Bloomberg | Quint: Slap a Battery on a Gas Turbine and Make an Extra $1.4 Million

Edison International has found what every electric utility wants in this time of sputtering demand: a new source of revenue.

By adding battery storage to a quick-start natural gas turbine, General Electric Co. made a hybrid power plant that allows Edison to collect payments for keeping the generator ready to instantly supply electricity when California’s grid needs it, 24 hours a day.

That’s a market that peaker plants, which are needed only when demand surges in hot weather, haven’t been able to access unless they continuously burned gas to keep the turbine spinning. The hybrid units can provide Edison’s Southern California Edison utility as much as $1.4 million a year in revenue that similar plants without batteries miss out on, according to Bloomberg New Energy Finance. Edison’s move comes as cheap natural gas and abundant renewable energy pummel electricity prices, hurting power generators’ profits.

Morning Consult: Senate Unexpectedly Rejects Bid to Repeal Obama-Era Rule on Methane

In an unexpected move, several Senate Republicans helped prevent a final vote on a resolution that would scrap an Obama-era rule limiting methane emissions in oil and gas production. By not moving forward with the measure, the Senate missed its last chance to get rid of the environmental regulation promulgated by the Obama administration.

The 49-51 vote against cloture included opposition from all Democrats, as well as GOP Sens. John McCain (Ariz.), Lindsey Graham (S.C.) and Susan Collins (Maine). The outcome marked the first time since Election Day that Republicans failed in their use of the Congressional Review Act to repeal a rule finalized by the previous administration.

The Bureau of Land Management rule, finalized on Nov. 18, curbed methane emissions from venting and flaring -- typical processes in oil and gas production -- on public land by imposing a cap. The Obama administration said it will save taxpayers money since less natural gas would be wasted and therefore more could be taxed.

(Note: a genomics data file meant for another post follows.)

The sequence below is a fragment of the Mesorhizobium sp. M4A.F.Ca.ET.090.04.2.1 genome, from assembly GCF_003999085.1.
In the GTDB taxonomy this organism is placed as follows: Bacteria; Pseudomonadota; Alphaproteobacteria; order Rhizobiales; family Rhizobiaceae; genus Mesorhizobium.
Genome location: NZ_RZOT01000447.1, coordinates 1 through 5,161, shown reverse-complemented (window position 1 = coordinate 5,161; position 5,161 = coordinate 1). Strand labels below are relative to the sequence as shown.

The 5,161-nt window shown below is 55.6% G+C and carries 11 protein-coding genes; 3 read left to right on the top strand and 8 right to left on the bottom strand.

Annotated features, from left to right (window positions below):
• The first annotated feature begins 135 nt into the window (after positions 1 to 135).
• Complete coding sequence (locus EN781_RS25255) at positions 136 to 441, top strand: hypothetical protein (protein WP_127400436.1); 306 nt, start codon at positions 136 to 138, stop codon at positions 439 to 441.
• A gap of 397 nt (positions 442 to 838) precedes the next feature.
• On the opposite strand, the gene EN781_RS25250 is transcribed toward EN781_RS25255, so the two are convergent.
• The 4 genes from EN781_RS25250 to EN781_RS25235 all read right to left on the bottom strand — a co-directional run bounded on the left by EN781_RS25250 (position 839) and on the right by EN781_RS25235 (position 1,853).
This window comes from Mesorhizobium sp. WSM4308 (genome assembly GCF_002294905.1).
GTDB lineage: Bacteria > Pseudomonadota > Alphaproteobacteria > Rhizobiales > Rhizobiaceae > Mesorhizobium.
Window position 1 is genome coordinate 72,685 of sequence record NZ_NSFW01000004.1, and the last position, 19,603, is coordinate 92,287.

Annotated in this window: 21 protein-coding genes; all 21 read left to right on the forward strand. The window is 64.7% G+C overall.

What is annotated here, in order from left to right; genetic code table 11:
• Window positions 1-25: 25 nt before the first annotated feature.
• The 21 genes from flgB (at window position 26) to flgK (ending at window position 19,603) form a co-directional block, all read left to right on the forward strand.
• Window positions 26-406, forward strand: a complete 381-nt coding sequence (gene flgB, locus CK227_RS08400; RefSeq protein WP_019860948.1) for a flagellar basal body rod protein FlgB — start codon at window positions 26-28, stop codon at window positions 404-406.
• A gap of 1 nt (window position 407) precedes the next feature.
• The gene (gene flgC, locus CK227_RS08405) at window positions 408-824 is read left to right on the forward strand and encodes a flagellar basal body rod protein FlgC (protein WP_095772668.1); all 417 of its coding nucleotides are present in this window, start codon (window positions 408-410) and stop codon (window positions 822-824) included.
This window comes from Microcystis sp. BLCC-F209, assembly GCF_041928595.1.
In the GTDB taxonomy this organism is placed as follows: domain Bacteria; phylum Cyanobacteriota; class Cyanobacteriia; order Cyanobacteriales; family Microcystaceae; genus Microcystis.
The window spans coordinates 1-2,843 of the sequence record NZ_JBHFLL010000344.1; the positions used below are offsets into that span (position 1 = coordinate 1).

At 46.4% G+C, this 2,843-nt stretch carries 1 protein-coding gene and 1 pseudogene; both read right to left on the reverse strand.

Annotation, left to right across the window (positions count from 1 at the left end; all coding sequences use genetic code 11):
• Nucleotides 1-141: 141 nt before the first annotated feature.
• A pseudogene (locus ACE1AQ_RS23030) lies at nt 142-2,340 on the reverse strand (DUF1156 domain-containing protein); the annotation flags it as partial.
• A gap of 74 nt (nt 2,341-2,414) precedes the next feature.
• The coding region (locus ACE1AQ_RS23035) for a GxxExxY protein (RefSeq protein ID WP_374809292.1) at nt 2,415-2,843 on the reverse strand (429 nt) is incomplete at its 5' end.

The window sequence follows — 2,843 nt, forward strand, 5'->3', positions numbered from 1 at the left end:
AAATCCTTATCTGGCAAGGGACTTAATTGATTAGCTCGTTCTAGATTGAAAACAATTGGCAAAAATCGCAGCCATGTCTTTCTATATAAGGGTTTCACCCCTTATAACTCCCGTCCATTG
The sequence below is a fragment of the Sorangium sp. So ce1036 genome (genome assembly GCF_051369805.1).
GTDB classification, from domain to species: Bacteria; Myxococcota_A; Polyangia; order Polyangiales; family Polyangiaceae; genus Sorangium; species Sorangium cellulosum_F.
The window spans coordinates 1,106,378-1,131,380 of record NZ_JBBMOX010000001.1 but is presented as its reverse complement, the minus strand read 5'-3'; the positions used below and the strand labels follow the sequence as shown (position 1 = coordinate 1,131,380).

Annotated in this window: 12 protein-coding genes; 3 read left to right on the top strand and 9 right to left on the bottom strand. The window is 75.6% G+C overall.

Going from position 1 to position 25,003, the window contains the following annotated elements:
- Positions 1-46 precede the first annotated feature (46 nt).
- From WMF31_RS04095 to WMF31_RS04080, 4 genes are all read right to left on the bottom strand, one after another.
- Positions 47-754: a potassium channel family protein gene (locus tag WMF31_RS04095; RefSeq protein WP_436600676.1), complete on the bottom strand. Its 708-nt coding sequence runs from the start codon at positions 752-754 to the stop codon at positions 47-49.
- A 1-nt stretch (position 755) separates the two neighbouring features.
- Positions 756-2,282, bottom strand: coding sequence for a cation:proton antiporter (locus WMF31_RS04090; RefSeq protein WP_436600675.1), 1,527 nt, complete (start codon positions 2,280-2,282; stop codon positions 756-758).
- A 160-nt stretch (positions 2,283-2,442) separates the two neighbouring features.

But many Republican lawmakers said the BLM does not have the authority to regulate air quality and that the enforcement of the regulation would be too costly for oil and gas companies, driving down production and encouraging reliance on foreign oil.


USGS: Glaciers Rapidly Shrinking and Disappearing: 50 Years of Glacier Change in Montana

The warming climate has dramatically reduced the size of 39 glaciers in Montana since 1966, some by as much as 85 percent, according to data released by the U.S. Geological Survey and Portland State University. (This image shows the perimeter of Sperry Glacier in Glacier National Park in 1966,1998, 2005, and 2015.)

On average, the glaciers have reduced by 39 percent and only 26 glaciers are now larger than 25 acres, which is used as a guideline for deciding if bodies of ice are large enough to be considered glaciers.

Renewable Energy Magazine: Every Fifth Utility Company in Germany Offers PV to Private Households, Finds EuPD Research

In a recent study, the German market research and consulting company EuPD Research has analyzed the energy transition-related activities of nearly 1,300 German utility companies regarding electricity, heating, energy efficiency and mobility.

The results show that every fifth utility already offers PV systems to their customers. Seventy percent of the companies that offer PV systems also offer storage.

Daily Kos (opinion): Trump’s Paris Disagreement Comes Down to the Loyalest vs. the Oilist

Set your clocks! We’re [less than] 24 hours away from the much-anticipated White House meeting to decide the fate of the US’s participation in the Paris Agreement.

While Trump’s children, secretary of state, and national security and economic advisors are reportedly advocating that he not blow it all up, Steve Bannon and Scott Pruitt have apparently gained a last minute upper hand with some shady legal analysis.

Now, if Trump actually looked at the agreement’s merits, he’d know Syria and Nicaragua are the only countries not party to the agreement. The U.S. pulling out would be out of step with not just the major global players, but almost every country on the globe, including petrostates like Saudi Arabia. And Trump would understand that if we leave, we can’t pressure countries he might not trust (let’s say China, for example) to keep up their end of the bargain. And perhaps some savvy diplomat can let Trump know that if he breaks America’s promise on Paris, global powers will be much less trusting when negotiating the sorts of labor deals Trump claims to care about.

MIT Energy Initiative (video): UC Berkeley Professor Eli Yablonovich on GaAs, the Solar Learning Curve, and More

A new scientific principle has produced record-breaking solar cells following UC Berkeley Professor Eli Yablonovich’s mantra, “A great solar cell has to be a great LED.” These solar cells have smashed all efficiency records and are in commercial production. Nonetheless, the overhang of greater than 60 gigawatts/year of subsidized, outdated, Chinese-silicon solar panel factories is blocking the scaling of the superior technology. Silicon solar panels are in line to provide about 10% of electricity, but the super-efficient technology can eventually provide almost all of the world’s electricity and fuel.

In the interim, the solar/LED symmetry will revolutionize thermophotovoltaics, the creation of electricity directly from heat, and enable electroluminescent refrigeration, a refrigerator in which light is the working fluid.